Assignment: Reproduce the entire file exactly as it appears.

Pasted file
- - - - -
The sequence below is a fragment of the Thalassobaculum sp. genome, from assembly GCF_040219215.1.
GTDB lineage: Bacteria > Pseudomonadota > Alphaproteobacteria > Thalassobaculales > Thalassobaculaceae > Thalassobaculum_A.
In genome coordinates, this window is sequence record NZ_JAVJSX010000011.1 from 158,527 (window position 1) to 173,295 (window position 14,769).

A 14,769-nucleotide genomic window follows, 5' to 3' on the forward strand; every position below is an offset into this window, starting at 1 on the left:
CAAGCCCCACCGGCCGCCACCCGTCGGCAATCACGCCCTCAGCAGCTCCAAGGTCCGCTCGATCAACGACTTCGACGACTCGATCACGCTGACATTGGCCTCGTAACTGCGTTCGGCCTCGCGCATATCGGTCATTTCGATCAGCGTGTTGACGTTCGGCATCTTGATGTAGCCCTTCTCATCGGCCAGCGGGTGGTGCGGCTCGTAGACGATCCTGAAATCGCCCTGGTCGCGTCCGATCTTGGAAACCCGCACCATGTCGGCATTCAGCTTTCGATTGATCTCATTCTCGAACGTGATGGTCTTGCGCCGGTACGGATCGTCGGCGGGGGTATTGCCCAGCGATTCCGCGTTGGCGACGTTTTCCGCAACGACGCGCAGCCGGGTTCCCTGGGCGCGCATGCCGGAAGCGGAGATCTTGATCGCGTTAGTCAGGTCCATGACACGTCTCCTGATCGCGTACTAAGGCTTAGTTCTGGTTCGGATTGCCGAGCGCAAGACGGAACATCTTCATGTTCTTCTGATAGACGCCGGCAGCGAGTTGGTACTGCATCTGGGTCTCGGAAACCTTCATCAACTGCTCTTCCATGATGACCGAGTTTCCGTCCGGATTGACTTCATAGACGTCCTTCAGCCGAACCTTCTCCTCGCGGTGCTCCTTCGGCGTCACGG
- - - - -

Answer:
The sequence below is a fragment of the Thalassobaculum sp. genome, from assembly GCF_040219215.1.
GTDB lineage: Bacteria > Pseudomonadota > Alphaproteobacteria > Thalassobaculales > Thalassobaculaceae > Thalassobaculum_A.
In genome coordinates, this window is sequence record NZ_JAVJSX010000011.1 from 158,527 (window position 1) to 173,295 (window position 14,769).

A 14,769-nucleotide genomic window follows, 5' to 3' on the forward strand; every position below is an offset into this window, starting at 1 on the left:
CAAGCCCCACCGGCCGCCACCCGTCGGCAATCACGCCCTCAGCAGCTCCAAGGTCCGCTCGATCAACGACTTCGACGACTCGATCACGCTGACATTGGCCTCGTAACTGCGTTCGGCCTCGCGCATATCGGTCATTTCGATCAGCGTGTTGACGTTCGGCATCTTGATGTAGCCCTTCTCATCGGCCAGCGGGTGGTGCGGCTCGTAGACGATCCTGAAATCGCCCTGGTCGCGTCCGATCTTGGAAACCCGCACCATGTCGGCATTCAGCTTTCGATTGATCTCATTCTCGAACGTGATGGTCTTGCGCCGGTACGGATCGTCGGCGGGGGTATTGCCCAGCGATTCCGCGTTGGCGACGTTTTCCGCAACGACGCGCAGCCGGGTTCCCTGGGCGCGCATGCCGGAAGCGGAGATCTTGATCGCGTTAGTCAGGTCCATGACACGTCTCCTGATCGCGTACTAAGGCTTAGTTCTGGTTCGGATTGCCGAGCGCAAGACGGAACATCTTCATGTTCTTCTGATAGACGCCGGCAGCGAGTTGGTACTGCATCTGGGTCTCGGAAACCTTCATCAACTGCTCTTCCATGATGACCGAGTTTCCGTCCGGATTGACTTCATAGACGTCCTTCAGCCGAACCTTCTCCTCGCGGTGCTCCTTCGGCGTCACGG